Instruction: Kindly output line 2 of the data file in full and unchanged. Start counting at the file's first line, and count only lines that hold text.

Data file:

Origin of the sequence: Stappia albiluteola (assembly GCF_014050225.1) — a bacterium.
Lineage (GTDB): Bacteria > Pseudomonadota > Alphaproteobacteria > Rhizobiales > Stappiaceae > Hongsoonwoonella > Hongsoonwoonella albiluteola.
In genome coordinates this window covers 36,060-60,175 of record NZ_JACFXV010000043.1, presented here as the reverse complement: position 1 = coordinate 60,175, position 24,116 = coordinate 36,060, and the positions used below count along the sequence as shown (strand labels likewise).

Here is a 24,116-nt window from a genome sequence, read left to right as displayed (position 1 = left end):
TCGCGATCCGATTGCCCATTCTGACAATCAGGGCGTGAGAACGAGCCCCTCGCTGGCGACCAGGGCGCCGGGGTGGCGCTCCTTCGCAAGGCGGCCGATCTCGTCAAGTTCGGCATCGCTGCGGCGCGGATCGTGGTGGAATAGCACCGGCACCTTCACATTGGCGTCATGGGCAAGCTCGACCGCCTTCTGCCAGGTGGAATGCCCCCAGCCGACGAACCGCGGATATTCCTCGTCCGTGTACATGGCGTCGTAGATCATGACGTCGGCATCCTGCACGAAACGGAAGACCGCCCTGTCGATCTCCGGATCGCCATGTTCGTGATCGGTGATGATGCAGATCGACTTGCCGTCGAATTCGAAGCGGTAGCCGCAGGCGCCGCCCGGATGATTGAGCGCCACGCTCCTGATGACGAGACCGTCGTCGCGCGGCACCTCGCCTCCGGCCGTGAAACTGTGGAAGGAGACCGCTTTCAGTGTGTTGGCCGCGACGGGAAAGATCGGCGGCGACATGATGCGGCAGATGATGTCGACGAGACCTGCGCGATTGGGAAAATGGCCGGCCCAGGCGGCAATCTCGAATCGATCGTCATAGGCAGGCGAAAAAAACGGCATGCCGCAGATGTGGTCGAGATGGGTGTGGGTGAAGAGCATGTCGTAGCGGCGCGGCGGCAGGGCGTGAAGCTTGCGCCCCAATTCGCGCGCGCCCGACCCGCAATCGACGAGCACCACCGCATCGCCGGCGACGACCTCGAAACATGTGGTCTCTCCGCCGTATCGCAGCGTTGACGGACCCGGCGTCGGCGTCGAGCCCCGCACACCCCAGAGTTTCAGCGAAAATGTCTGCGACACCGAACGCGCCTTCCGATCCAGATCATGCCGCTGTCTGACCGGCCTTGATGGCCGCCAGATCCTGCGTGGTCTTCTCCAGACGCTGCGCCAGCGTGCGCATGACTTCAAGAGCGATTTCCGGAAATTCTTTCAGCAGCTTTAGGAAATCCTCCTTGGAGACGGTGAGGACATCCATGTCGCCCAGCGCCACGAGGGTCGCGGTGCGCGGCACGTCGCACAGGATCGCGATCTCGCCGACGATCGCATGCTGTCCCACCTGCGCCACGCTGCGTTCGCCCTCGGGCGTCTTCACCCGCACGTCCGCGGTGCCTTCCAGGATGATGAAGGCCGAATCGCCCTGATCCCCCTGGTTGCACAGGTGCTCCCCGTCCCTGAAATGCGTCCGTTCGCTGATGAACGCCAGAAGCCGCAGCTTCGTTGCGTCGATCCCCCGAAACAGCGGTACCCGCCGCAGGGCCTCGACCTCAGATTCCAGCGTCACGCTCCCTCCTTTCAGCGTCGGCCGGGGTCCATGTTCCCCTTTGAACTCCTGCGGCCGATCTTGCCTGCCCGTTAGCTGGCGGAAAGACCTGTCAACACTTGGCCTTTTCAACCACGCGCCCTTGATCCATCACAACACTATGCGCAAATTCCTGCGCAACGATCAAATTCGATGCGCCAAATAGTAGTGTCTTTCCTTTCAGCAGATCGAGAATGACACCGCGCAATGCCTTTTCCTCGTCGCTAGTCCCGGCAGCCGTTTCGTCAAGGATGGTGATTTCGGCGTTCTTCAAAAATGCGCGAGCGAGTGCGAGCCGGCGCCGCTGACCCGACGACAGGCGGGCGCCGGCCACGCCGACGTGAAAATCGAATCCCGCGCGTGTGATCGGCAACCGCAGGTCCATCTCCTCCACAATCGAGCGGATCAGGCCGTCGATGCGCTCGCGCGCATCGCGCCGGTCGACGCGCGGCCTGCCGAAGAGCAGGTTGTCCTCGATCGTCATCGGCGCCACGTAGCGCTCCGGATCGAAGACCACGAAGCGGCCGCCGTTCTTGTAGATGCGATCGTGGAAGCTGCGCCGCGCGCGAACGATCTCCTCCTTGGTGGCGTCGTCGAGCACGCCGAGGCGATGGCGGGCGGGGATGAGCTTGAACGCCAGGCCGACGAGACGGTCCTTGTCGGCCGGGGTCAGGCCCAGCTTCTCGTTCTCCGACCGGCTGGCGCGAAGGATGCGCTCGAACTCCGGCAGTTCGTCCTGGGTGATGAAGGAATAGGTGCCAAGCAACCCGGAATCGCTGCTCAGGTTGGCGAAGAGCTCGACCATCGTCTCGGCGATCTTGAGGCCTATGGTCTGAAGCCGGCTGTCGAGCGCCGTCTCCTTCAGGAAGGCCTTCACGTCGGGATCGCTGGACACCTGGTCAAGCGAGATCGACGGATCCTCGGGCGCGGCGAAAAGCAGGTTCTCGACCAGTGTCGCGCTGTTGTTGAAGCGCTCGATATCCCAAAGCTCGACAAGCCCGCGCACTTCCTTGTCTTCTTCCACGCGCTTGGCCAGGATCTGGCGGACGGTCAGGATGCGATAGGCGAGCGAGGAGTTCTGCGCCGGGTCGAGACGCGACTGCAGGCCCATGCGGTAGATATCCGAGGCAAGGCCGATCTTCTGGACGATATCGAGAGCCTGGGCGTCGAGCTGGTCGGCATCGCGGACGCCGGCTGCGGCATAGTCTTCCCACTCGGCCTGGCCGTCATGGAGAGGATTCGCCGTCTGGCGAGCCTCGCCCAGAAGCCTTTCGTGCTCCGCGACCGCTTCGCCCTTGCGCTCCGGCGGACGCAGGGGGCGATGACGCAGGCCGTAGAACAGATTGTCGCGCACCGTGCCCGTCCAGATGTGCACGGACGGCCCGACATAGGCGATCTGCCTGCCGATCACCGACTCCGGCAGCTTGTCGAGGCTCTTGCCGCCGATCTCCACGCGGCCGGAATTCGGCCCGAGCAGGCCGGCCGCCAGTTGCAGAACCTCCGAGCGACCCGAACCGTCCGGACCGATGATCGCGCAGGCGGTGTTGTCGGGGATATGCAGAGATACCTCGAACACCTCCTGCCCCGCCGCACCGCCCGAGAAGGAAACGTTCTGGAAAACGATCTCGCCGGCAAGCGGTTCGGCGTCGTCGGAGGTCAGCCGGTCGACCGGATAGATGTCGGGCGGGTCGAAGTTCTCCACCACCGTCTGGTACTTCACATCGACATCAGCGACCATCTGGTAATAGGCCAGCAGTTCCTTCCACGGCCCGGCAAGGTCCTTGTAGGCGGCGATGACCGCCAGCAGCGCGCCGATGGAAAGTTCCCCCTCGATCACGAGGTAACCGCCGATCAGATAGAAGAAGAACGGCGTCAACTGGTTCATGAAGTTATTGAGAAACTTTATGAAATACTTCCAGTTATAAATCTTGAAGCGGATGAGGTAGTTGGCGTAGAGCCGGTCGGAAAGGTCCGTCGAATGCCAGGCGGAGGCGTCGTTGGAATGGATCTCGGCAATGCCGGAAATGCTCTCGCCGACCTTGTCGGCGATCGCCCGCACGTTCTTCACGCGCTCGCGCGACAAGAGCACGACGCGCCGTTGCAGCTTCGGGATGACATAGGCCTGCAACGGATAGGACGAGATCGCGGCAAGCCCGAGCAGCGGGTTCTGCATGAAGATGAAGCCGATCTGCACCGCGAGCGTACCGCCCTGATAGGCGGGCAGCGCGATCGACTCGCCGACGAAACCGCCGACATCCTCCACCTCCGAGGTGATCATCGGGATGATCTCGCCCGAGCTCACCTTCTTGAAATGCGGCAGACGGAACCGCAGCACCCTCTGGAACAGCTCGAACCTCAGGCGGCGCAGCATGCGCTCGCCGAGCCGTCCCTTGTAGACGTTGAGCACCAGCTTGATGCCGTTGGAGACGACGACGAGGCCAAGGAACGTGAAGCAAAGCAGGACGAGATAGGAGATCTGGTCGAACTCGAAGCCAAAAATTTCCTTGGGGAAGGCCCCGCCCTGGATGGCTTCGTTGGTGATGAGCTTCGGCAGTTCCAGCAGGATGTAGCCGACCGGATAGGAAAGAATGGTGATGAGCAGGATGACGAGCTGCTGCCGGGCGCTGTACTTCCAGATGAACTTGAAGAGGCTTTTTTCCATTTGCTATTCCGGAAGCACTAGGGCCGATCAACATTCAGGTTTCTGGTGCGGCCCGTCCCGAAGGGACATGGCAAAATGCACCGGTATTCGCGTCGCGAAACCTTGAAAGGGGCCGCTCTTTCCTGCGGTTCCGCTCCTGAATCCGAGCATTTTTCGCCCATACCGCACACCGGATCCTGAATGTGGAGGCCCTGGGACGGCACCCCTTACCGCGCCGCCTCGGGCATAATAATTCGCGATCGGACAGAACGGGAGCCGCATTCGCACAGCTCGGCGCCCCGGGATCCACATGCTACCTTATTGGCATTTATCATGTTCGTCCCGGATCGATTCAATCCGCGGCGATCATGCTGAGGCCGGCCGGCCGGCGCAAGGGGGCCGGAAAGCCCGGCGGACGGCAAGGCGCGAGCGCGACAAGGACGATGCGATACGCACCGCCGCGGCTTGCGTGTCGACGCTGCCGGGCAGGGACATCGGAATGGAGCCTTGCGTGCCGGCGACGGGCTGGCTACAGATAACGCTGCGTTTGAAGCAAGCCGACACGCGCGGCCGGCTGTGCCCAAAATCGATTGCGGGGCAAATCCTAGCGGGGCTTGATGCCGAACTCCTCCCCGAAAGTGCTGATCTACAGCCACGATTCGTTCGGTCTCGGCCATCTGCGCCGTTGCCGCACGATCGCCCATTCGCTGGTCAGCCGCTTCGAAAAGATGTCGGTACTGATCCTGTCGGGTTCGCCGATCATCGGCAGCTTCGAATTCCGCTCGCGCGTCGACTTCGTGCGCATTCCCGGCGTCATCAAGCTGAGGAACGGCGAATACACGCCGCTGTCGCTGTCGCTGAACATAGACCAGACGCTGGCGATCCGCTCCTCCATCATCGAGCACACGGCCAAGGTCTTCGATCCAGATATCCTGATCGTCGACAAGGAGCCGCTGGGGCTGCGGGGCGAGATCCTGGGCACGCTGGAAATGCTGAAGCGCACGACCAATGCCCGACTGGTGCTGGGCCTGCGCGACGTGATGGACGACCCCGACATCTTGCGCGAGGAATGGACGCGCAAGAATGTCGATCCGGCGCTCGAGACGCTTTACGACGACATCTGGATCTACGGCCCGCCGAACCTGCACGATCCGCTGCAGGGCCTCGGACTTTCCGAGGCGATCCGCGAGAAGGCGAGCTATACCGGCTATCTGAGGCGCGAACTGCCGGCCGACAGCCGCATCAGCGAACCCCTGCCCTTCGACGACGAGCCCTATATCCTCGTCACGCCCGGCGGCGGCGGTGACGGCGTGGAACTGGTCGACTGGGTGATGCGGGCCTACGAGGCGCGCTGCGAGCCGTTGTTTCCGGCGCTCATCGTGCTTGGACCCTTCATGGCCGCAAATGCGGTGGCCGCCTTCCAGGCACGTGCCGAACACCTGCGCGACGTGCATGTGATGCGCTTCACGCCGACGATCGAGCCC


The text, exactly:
Lineage (GTDB): Bacteria > Pseudomonadota > Alphaproteobacteria > Rhizobiales > Stappiaceae > Hongsoonwoonella > Hongsoonwoonella albiluteola.